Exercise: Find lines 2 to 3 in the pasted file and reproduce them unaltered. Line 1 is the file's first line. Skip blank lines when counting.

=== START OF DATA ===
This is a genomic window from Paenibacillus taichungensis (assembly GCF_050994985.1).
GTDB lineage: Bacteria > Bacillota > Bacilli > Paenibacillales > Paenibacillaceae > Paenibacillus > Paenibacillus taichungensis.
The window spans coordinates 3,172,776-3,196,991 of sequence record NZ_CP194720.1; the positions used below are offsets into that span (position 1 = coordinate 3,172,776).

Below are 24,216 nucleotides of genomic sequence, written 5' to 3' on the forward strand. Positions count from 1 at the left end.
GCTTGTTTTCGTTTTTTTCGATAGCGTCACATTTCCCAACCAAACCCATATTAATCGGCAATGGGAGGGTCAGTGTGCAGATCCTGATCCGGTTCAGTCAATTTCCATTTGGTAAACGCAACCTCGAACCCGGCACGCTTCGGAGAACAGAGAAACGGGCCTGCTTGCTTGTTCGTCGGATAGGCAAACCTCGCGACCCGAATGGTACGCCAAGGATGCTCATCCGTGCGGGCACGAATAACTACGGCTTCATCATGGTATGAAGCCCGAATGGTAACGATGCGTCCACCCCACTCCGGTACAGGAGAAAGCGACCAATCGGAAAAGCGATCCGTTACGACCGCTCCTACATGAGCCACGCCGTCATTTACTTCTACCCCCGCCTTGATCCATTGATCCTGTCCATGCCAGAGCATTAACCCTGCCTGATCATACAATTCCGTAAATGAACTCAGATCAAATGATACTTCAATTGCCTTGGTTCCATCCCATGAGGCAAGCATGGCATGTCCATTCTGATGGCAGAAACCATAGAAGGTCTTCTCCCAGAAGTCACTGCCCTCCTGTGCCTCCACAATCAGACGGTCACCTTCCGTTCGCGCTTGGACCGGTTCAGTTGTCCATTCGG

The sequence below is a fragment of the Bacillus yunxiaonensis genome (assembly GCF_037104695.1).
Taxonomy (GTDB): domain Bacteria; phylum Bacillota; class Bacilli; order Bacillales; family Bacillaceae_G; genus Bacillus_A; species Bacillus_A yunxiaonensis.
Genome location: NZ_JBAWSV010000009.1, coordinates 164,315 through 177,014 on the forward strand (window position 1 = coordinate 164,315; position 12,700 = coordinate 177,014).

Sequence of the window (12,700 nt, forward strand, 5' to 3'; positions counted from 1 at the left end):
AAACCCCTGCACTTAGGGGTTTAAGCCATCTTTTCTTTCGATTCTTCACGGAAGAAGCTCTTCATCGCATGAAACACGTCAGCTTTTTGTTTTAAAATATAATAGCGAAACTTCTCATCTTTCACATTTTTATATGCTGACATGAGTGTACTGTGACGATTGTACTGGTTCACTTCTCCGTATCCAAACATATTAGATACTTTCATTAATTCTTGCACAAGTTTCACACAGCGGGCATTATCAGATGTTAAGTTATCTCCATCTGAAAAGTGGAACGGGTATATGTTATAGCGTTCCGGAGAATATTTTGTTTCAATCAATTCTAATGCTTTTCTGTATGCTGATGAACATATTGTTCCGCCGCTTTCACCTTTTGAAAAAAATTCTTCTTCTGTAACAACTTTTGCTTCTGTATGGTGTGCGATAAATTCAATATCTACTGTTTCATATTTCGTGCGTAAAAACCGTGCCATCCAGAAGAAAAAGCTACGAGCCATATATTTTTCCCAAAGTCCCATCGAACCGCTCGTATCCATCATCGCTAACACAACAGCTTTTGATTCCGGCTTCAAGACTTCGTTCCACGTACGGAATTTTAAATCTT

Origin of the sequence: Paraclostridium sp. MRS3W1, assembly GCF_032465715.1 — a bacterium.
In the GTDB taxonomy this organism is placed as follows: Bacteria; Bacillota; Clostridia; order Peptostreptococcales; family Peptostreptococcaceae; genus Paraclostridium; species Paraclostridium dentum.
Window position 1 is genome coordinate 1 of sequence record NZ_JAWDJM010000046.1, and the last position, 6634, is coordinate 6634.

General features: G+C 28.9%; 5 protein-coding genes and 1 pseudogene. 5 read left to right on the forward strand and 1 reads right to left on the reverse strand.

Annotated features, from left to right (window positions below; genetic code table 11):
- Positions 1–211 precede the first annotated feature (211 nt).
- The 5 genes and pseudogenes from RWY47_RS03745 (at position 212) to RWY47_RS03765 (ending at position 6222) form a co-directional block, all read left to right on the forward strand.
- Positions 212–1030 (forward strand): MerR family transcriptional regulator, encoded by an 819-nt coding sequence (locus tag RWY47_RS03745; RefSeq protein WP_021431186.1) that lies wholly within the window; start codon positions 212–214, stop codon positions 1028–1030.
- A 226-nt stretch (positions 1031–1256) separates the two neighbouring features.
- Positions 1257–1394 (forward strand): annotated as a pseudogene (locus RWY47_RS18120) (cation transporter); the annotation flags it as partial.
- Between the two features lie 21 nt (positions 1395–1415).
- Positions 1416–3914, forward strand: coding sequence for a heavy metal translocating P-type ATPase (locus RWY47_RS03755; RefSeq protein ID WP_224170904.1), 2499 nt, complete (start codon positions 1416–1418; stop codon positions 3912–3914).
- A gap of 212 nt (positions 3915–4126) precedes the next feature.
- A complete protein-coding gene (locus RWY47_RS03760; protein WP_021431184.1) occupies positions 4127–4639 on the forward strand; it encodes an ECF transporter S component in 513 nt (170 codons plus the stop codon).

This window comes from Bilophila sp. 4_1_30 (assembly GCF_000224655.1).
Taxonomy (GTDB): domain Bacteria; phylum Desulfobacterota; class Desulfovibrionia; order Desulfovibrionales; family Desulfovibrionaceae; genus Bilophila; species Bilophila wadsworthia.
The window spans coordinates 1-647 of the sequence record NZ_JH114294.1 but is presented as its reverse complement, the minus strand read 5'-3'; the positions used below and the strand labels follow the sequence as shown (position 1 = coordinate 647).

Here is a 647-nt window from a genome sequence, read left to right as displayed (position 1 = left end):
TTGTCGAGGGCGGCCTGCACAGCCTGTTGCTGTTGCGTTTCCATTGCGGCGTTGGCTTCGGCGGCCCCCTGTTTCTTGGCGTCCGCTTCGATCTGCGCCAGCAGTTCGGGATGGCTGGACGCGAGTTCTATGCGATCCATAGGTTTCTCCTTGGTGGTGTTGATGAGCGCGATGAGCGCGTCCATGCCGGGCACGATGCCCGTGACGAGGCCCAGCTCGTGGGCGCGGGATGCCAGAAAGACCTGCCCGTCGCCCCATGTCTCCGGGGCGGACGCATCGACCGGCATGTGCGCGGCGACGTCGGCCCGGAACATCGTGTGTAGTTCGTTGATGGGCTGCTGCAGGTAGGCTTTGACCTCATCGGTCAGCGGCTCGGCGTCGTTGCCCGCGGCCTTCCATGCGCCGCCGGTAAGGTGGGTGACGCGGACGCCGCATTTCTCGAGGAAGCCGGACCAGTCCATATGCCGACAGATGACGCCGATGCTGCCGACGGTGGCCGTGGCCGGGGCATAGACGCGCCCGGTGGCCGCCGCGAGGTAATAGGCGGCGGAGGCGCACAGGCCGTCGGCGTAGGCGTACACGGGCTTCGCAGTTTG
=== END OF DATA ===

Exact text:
GTDB lineage: Bacteria > Bacillota > Bacilli > Paenibacillales > Paenibacillaceae > Paenibacillus > Paenibacillus taichungensis.
The window spans coordinates 3,172,776-3,196,991 of sequence record NZ_CP194720.1; the positions used below are offsets into that span (position 1 = coordinate 3,172,776).